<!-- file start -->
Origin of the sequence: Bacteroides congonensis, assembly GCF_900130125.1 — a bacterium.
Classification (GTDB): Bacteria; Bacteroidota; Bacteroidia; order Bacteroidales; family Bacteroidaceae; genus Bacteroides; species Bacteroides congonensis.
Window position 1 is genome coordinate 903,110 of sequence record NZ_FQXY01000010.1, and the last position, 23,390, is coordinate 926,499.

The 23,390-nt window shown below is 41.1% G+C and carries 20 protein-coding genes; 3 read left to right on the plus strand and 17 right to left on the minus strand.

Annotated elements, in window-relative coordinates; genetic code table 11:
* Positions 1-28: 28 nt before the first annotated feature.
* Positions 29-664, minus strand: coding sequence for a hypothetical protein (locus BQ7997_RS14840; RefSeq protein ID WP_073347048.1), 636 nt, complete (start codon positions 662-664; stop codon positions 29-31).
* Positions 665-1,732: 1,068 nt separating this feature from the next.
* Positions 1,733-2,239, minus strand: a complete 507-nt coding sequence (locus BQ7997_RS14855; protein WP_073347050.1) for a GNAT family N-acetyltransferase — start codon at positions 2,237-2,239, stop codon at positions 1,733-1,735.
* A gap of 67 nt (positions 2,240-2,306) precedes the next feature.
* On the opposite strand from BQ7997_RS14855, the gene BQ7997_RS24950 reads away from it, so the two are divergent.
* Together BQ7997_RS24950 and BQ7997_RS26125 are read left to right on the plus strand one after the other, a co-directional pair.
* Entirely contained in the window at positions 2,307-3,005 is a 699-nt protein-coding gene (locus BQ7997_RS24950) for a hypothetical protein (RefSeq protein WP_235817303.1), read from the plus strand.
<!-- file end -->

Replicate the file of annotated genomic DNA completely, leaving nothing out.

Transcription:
Origin of the sequence: Bacteroides congonensis, assembly GCF_900130125.1 — a bacterium.
Classification (GTDB): Bacteria; Bacteroidota; Bacteroidia; order Bacteroidales; family Bacteroidaceae; genus Bacteroides; species Bacteroides congonensis.
Window position 1 is genome coordinate 903,110 of sequence record NZ_FQXY01000010.1, and the last position, 23,390, is coordinate 926,499.

The 23,390-nt window shown below is 41.1% G+C and carries 20 protein-coding genes; 3 read left to right on the plus strand and 17 right to left on the minus strand.

Annotated elements, in window-relative coordinates; genetic code table 11:
* Positions 1-28: 28 nt before the first annotated feature.
* Positions 29-664, minus strand: coding sequence for a hypothetical protein (locus BQ7997_RS14840; RefSeq protein ID WP_073347048.1), 636 nt, complete (start codon positions 662-664; stop codon positions 29-31).
* Positions 665-1,732: 1,068 nt separating this feature from the next.
* Positions 1,733-2,239, minus strand: a complete 507-nt coding sequence (locus BQ7997_RS14855; protein WP_073347050.1) for a GNAT family N-acetyltransferase — start codon at positions 2,237-2,239, stop codon at positions 1,733-1,735.
* A gap of 67 nt (positions 2,240-2,306) precedes the next feature.
* On the opposite strand from BQ7997_RS14855, the gene BQ7997_RS24950 reads away from it, so the two are divergent.
* Together BQ7997_RS24950 and BQ7997_RS26125 are read left to right on the plus strand one after the other, a co-directional pair.
* Entirely contained in the window at positions 2,307-3,005 is a 699-nt protein-coding gene (locus BQ7997_RS24950) for a hypothetical protein (RefSeq protein WP_235817303.1), read from the plus strand.